This week, Dov Charney’s dismissal from American Apparel was made official. The troubled CEO, whose tenure at the brand he created has been tarnished by claims of sexual abuse and mismanagement of funds, still owns a 45 percent stake in the company, although the board is determined to cut ties completely.
No one expects Charney to let the company he built slip away so easily, so it was certainly not a surprise to hear that the former American Apparel boss has reportedly teamed with investment firm Irving Place Capital, in hopes of buying back the company. According to The Business of Fashion, Charney has a few people in his corner, too — 30 executives from the company drew up a letter asking the board not to terminate him.
It seems Charney will do anything to make sure he is still tied to American Apparel and we don’t blame him. After all, he is the company’s founder.
[via The Business of Fashion]
We knew for a while that New York Fashion Week was leaving Lincoln Center, but yesterday’s news that the entire event had been booted from the facility did come as something of a shock, mostly for its abruptness. But word is IMG wasn’t going to renew its contract with Lincoln Center, so the hunt for a new location would have been on regardless.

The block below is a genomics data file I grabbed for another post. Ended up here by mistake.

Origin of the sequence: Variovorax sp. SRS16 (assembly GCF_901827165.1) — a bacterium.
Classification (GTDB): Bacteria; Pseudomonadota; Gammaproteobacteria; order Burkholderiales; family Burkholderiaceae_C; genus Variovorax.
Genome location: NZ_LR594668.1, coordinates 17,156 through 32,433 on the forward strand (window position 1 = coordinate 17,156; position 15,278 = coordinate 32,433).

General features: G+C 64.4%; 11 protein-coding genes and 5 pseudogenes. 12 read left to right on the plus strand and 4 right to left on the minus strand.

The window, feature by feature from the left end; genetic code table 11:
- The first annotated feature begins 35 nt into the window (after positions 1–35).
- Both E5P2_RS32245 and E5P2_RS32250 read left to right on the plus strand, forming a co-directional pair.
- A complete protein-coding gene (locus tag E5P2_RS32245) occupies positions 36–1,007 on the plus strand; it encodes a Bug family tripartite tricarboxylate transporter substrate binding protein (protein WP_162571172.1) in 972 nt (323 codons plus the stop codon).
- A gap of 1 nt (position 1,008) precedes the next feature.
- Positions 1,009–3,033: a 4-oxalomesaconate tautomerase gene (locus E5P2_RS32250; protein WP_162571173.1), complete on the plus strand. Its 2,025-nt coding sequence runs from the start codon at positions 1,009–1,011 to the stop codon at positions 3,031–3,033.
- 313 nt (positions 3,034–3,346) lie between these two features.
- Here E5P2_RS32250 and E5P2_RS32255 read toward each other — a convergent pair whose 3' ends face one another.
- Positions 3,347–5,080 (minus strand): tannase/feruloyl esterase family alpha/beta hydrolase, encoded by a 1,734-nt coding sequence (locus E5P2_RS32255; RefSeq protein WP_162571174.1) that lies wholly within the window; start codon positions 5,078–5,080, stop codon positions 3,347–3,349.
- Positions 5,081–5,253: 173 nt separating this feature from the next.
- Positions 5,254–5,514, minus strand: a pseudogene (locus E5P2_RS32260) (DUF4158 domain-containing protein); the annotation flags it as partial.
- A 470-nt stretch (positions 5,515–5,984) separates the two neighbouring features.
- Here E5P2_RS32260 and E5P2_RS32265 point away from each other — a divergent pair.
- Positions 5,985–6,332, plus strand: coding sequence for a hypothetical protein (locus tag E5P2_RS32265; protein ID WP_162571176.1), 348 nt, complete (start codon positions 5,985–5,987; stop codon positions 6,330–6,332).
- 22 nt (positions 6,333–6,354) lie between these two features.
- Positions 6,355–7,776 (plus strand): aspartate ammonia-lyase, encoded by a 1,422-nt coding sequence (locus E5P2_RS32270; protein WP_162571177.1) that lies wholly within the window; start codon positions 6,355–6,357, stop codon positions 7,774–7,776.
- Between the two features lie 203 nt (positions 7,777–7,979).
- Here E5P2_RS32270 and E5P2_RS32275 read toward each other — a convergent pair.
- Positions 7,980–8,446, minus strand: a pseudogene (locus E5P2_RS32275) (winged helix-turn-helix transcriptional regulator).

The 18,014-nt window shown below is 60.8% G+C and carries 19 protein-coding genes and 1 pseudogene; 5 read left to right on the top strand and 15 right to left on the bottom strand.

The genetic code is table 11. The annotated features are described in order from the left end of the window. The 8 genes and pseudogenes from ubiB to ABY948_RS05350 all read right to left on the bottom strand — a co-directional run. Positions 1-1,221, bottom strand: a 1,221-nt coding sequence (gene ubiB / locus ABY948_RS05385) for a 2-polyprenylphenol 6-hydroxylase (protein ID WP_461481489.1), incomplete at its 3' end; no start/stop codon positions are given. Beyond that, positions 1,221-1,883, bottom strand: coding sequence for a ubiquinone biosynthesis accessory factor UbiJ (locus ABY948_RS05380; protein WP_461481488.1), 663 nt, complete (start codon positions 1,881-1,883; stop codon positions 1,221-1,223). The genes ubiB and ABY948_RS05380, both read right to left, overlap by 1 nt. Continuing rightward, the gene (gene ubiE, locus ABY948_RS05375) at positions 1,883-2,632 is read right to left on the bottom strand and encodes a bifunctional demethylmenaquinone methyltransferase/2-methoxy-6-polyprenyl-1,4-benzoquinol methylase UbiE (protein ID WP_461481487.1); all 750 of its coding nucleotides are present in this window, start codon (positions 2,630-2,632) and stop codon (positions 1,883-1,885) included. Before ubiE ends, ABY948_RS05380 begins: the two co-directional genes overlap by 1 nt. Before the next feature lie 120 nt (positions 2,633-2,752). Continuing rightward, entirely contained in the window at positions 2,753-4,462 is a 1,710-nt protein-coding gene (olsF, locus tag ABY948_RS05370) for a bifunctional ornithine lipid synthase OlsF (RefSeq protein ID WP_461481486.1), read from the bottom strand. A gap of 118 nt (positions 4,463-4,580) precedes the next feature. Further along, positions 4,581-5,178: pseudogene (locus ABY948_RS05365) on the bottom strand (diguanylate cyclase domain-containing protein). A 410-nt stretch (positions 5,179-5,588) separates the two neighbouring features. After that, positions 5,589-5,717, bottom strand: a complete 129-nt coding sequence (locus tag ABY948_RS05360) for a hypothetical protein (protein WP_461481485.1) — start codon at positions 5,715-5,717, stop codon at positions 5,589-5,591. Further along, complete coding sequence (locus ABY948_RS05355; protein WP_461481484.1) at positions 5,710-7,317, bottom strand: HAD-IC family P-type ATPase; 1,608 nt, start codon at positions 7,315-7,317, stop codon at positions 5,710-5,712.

IMG came forward yesterday to comment on the situation. “Lincoln Center has been a great home for the past five years, and we look forward to another world-class season this February,” it said. “However, as the fashion industry continues to evolve, IMG has been actively looking for a new home for NYFW that gives our designers and partners the best possible environment to share their creative visions. We look forward to sharing more details on our new home soon.”
Yesterday, it was announced that the New York City Parks Department, Lincoln Center and New York Fashion Week came to a settlement in court that would bar IMG from using Lincoln Center’s Damrosch Park for non-park events past February.